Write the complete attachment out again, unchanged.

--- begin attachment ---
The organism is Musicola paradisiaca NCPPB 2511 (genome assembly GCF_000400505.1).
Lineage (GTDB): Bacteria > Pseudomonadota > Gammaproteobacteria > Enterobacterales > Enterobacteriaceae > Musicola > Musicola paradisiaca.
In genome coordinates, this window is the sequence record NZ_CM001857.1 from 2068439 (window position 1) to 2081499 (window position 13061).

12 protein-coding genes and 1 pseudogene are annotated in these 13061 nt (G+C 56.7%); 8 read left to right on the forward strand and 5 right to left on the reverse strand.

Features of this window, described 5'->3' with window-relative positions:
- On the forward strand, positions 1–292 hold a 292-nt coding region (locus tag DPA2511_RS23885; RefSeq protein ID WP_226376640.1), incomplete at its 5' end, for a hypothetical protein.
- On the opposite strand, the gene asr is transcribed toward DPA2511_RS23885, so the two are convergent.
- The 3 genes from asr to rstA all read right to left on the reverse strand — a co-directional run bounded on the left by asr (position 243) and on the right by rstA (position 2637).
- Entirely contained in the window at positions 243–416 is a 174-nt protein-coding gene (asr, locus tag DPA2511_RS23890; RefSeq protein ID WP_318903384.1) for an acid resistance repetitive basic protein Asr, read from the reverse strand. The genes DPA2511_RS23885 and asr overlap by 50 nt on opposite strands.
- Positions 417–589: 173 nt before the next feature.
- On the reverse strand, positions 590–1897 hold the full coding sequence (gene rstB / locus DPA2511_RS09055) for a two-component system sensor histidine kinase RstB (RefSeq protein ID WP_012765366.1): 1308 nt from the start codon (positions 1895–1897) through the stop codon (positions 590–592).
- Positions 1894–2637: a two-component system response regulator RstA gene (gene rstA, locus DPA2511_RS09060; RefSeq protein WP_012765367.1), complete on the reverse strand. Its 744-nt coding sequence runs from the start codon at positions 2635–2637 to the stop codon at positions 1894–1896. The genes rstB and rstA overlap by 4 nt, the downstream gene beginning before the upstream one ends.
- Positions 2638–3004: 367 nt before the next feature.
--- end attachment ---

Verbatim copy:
The organism is Musicola paradisiaca NCPPB 2511 (genome assembly GCF_000400505.1).
Lineage (GTDB): Bacteria > Pseudomonadota > Gammaproteobacteria > Enterobacterales > Enterobacteriaceae > Musicola > Musicola paradisiaca.
In genome coordinates, this window is the sequence record NZ_CM001857.1 from 2068439 (window position 1) to 2081499 (window position 13061).

12 protein-coding genes and 1 pseudogene are annotated in these 13061 nt (G+C 56.7%); 8 read left to right on the forward strand and 5 right to left on the reverse strand.

Features of this window, described 5'->3' with window-relative positions:
- On the forward strand, positions 1–292 hold a 292-nt coding region (locus tag DPA2511_RS23885; RefSeq protein ID WP_226376640.1), incomplete at its 5' end, for a hypothetical protein.
- On the opposite strand, the gene asr is transcribed toward DPA2511_RS23885, so the two are convergent.
- The 3 genes from asr to rstA all read right to left on the reverse strand — a co-directional run bounded on the left by asr (position 243) and on the right by rstA (position 2637).
- Entirely contained in the window at positions 243–416 is a 174-nt protein-coding gene (asr, locus tag DPA2511_RS23890; RefSeq protein ID WP_318903384.1) for an acid resistance repetitive basic protein Asr, read from the reverse strand. The genes DPA2511_RS23885 and asr overlap by 50 nt on opposite strands.
- Positions 417–589: 173 nt before the next feature.
- On the reverse strand, positions 590–1897 hold the full coding sequence (gene rstB / locus DPA2511_RS09055) for a two-component system sensor histidine kinase RstB (RefSeq protein ID WP_012765366.1): 1308 nt from the start codon (positions 1895–1897) through the stop codon (positions 590–592).
- Positions 1894–2637: a two-component system response regulator RstA gene (gene rstA, locus DPA2511_RS09060; RefSeq protein WP_012765367.1), complete on the reverse strand. Its 744-nt coding sequence runs from the start codon at positions 2635–2637 to the stop codon at positions 1894–1896. The genes rstB and rstA overlap by 4 nt, the downstream gene beginning before the upstream one ends.
- Positions 2638–3004: 367 nt before the next feature.